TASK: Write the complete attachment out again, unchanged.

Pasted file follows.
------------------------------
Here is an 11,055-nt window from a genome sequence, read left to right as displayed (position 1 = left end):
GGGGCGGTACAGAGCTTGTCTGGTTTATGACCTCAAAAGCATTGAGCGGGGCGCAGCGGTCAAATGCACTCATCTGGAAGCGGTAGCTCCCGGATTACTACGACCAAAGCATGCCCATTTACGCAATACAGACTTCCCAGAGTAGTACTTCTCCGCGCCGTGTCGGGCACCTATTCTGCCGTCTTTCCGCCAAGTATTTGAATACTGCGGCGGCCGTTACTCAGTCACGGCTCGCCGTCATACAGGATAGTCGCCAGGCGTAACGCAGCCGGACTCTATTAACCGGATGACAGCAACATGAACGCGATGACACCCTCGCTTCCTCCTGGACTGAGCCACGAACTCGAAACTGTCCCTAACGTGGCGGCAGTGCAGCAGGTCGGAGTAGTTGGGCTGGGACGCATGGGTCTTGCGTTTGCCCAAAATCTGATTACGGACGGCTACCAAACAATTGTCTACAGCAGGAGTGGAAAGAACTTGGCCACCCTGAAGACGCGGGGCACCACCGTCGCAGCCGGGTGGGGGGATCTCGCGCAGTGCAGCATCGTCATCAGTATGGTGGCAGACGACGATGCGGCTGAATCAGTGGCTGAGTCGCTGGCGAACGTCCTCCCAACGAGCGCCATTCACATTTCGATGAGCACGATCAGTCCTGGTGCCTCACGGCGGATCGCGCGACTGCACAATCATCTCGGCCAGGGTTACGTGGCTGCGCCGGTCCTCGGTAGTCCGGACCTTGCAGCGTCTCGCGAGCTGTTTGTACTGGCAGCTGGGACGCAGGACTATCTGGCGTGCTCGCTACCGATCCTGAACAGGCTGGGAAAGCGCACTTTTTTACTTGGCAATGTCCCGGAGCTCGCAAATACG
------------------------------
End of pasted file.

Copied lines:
Here is an 11,055-nt window from a genome sequence, read left to right as displayed (position 1 = left end):
GGGGCGGTACAGAGCTTGTCTGGTTTATGACCTCAAAAGCATTGAGCGGGGCGCAGCGGTCAAATGCACTCATCTGGAAGCGGTAGCTCCCGGATTACTACGACCAAAGCATGCCCATTTACGCAATACAGACTTCCCAGAGTAGTACTTCTCCGCGCCGTGTCGGGCACCTATTCTGCCGTCTTTCCGCCAAGTATTTGAATACTGCGGCGGCCGTTACTCAGTCACGGCTCGCCGTCATACAGGATAGTCGCCAGGCGTAACGCAGCCGGACTCTATTAACCGGATGACAGCAACATGAACGCGATGACACCCTCGCTTCCTCCTGGACTGAGCCACGAACTCGAAACTGTCCCTAACGTGGCGGCAGTGCAGCAGGTCGGAGTAGTTGGGCTGGGACGCATGGGTCTTGCGTTTGCCCAAAATCTGATTACGGACGGCTACCAAACAATTGTCTACAGCAGGAGTGGAAAGAACTTGGCCACCCTGAAGACGCGGGGCACCACCGTCGCAGCCGGGTGGGGGGATCTCGCGCAGTGCAGCATCGTCATCAGTATGGTGGCAGACGACGATGCGGCTGAATCAGTGGCTGAGTCGCTGGCGAACGTCCTCCCAACGAGCGCCATTCACATTTCGATGAGCACGATCAGTCCTGGTGCCTCACGGCGGATCGCGCGACTGCACAATCATCTCGGCCAGGGTTACGTGGCTGCGCCGGTCCTCGGTAGTCCGGACCTTGCAGCGTCTCGCGAGCTGTTTGTACTGGCAGCTGGGACGCAGGACTATCTGGCGTGCTCGCTACCGATCCTGAACAGGCTGGGAAAGCGCACTTTTTTACTTGGCAATGTCCCGGAGCTCGCAAATACG